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Title: Cross-border flow of health information : is ‘privacy by design’ enough? Privacy performance assessment in EUBIROD
Authors: Iorio, Concetta Tania Di
Carinci, Fabrizio
Brillante, Massimo
Azzopardi, Joseph
Beck, Peter
Bratina, Natasa
Cunningham, Scott G.
Beaufort, Carine De
Debacker, Noemi
Jarosz-Chobot, Przemyslawa
Jecht, Michael
Lindblad, Ulf
Moulton, Tony
Metelko, Zeliko
Nagy, Attila
Olympios, George
Pruna, Simion
Røder, Michael
Skeie, Svein
Storms, Fred
Massi Benedetti, Massimo
Keywords: Health -- Information resources
Privacy, Right of -- European Union countries
Issue Date: 2012
Publisher: Oxford University Press
Citation: Di Iorio, C. T., Carinci, F., Brillante, M., Azzopardi, J., Beck, P., Bratina, N., ... & Jecht, M. (2012). Cross-border flow of health information: is ‘privacy by design’enough? Privacy performance assessment in EUBIROD. The European Journal of Public Health, 23(2), 247-253.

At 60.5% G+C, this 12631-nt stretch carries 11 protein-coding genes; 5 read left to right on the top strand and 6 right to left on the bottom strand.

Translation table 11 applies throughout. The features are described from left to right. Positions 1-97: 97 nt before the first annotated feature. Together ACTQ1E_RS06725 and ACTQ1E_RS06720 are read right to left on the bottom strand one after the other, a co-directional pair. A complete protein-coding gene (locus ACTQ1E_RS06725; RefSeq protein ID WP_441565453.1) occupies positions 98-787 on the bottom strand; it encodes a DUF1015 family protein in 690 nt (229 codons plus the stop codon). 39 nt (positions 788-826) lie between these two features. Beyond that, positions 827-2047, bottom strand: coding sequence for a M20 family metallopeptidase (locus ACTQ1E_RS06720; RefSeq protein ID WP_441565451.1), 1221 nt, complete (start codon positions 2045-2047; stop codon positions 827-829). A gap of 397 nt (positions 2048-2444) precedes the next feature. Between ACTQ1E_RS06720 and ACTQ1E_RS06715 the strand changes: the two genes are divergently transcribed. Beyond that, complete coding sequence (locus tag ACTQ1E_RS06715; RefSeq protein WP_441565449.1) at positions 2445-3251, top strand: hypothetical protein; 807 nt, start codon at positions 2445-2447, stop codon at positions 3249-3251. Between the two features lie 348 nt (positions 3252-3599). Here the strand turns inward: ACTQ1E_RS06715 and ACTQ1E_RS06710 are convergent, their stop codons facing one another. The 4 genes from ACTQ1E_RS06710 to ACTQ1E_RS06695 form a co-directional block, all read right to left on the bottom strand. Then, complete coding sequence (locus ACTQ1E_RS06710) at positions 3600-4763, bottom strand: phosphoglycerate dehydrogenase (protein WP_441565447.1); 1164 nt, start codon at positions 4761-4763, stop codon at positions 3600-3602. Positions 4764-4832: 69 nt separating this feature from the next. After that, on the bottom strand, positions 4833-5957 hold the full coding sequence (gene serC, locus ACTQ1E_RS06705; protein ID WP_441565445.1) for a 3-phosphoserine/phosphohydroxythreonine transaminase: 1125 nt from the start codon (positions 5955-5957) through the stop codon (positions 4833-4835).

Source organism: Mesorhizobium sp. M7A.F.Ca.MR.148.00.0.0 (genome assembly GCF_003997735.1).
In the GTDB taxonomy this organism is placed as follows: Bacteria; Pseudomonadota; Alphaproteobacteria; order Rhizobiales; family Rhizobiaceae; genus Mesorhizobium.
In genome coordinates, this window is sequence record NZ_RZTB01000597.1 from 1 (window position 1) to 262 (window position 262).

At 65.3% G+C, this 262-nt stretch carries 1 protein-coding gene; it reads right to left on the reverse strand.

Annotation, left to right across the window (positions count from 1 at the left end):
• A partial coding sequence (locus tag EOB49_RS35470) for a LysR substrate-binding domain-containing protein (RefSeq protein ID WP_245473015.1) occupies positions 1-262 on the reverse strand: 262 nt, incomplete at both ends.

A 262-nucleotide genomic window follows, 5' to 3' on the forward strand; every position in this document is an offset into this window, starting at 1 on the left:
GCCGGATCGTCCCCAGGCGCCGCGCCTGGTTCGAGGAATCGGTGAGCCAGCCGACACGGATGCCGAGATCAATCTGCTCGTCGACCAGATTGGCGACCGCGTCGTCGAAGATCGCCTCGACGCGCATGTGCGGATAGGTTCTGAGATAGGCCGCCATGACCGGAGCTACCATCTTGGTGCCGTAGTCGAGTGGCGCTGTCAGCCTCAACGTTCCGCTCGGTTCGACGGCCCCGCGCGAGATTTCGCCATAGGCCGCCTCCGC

Abstract: The EUBIROD project aims to perform a cross-border flow of diabetes information across 19 European countries using the BIRO information system, which embeds privacy principles and data protection mechanisms in its architecture (privacy by design). A specific task of EUBIROD was to investigate the variability in the implementation of the EU Data Protection Directive (DPD) across participating centres. Methods: Compliance with privacy requirements was assessed by means of a specific questionnaire administered to all participating diabetes registers. Items included relevant issues e.g. patient consent, accountability of data custodian, communication (openness) and complaint procedures (challenging compliance), authority to disclose, accuracy, access and use of personal information, and anonymization. The identification of an ad hoc scoring system and statistical software allowed an overall quali-quantitative analysis and independent evaluation of questionnaire responses, automated through a dedicated IT platform (‘privacy performance assessment’). Results: A total of 18 diabetes registers from different countries completed the survey. Over 50% of the registers recorded a maximum score for accountability, openness, anonymization and challenging compliance. Low average values were found for disclosure and disposition, access, consent, use of personal information and accuracy. A high heterogeneity was found for anonymization, consent, accuracy and access. Conclusions: The novel method of privacy performance assessment realized in EUBIROD may improve the respect of privacy in each data source, reduce overall variability in the implementation of privacy principles and favour a sound and legitimate cross-border exchange of high quality data across Europe.
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